Stromboli will definitely be one of the highlights of your sailing adventure around the Aeolian Islands! The island's volcano is one of the most active in the world and one of the very few places where you're pretty much guaranteed to see a volcanic eruption on your hike - provided the weather assists you, of course.  The Stromboli volcano hike can only be undertaken with a licensed guide for safety reasons - our operators will be glad to arrange the tour for you, including pickup from your yacht charter. The hike takes place at sunset, to see the burning lava at its best, a thrilling experience that will remain with you forever.  Besides the volcano, Stromboli is also worth a visit for its cute car-free villages and for an excellent ice-cream parlor called Lapilli, translating as 'lava fragments'! Since you're sailing, don't forget to pay a visit to remote Ginostra, a hamlet on Stromboli that is only accessible by boat.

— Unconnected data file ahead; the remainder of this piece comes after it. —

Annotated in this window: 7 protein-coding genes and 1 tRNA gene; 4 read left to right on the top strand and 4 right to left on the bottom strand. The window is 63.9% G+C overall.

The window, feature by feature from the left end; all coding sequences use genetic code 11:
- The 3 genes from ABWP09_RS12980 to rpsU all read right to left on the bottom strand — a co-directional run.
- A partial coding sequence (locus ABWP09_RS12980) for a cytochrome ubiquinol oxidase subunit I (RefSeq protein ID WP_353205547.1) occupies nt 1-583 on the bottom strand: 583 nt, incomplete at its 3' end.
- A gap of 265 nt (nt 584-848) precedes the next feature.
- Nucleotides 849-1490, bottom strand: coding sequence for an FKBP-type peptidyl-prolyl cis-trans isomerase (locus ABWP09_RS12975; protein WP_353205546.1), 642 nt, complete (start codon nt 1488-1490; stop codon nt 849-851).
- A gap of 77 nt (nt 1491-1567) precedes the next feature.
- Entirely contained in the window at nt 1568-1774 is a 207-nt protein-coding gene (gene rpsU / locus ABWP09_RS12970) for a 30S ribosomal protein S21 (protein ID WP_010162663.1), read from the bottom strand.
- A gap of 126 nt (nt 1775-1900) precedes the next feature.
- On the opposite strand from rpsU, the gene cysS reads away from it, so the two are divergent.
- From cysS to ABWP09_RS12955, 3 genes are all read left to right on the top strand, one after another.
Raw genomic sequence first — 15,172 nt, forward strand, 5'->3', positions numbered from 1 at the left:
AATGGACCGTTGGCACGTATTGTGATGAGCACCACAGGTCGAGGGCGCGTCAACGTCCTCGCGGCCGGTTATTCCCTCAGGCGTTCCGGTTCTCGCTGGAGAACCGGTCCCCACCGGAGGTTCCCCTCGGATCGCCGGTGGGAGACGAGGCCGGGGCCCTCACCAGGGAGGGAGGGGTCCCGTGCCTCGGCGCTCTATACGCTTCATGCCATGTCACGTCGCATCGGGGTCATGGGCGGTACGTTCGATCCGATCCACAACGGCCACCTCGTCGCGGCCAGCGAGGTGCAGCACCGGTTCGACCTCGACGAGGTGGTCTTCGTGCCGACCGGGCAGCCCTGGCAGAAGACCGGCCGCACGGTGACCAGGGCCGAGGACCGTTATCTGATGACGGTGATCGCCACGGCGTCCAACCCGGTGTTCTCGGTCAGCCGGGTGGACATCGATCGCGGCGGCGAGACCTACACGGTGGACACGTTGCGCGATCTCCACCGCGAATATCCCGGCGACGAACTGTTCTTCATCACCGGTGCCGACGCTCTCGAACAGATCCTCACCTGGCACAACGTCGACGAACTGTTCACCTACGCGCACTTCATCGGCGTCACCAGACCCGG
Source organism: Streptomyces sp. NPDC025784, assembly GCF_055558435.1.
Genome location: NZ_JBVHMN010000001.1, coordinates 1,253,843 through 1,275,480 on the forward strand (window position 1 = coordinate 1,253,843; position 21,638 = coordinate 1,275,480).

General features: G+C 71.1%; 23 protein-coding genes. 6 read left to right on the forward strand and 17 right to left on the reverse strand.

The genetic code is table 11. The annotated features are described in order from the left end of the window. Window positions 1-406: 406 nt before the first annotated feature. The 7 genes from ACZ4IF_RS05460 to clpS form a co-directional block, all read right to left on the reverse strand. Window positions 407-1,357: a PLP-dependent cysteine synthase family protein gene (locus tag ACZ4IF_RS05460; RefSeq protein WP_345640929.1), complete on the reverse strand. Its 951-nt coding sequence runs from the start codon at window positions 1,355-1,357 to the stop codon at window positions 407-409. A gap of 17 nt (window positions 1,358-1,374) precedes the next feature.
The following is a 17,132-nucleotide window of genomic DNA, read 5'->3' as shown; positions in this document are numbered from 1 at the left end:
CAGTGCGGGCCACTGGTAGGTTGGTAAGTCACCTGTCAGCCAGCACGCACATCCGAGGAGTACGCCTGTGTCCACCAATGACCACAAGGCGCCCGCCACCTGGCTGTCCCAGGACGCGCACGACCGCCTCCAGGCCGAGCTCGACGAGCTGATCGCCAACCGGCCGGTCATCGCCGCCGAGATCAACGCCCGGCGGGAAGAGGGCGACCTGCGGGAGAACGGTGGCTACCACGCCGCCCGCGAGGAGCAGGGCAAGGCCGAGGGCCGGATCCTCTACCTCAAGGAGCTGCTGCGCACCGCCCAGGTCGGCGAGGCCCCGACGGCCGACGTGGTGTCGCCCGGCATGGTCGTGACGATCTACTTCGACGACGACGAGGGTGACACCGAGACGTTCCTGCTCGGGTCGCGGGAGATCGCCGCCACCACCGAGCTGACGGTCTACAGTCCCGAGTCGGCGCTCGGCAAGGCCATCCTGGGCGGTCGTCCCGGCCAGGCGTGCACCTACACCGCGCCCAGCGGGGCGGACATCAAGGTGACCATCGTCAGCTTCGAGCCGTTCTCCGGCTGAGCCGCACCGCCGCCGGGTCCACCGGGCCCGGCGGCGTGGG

5) Panarea

Panarea is so beautiful, it doesn't even look real. It's the Aeolian Island most beloved by the rich and famous and its atmosphere is polished and rarefied, a stark contrast from wild Stromboli and Salina. Having said that, it's worth a visit for its great nightlife - Hotel Raya is home to a super-chic club, attracting famous DJ in summer, but if you're not a club person you can just head to Bridge Sushi Bar or Hotel Lisca Bianca for an aperitivo on a panoramic terrace.  Panarea is also known for its great beaches like Cala Junco, with spectacular aquamarine waters surrounded by a rock amphitheater, and the prehistoric village of Capo Milazzese, one of the most famous archeological sights in the Aeolian Islands. 


6) Alicudi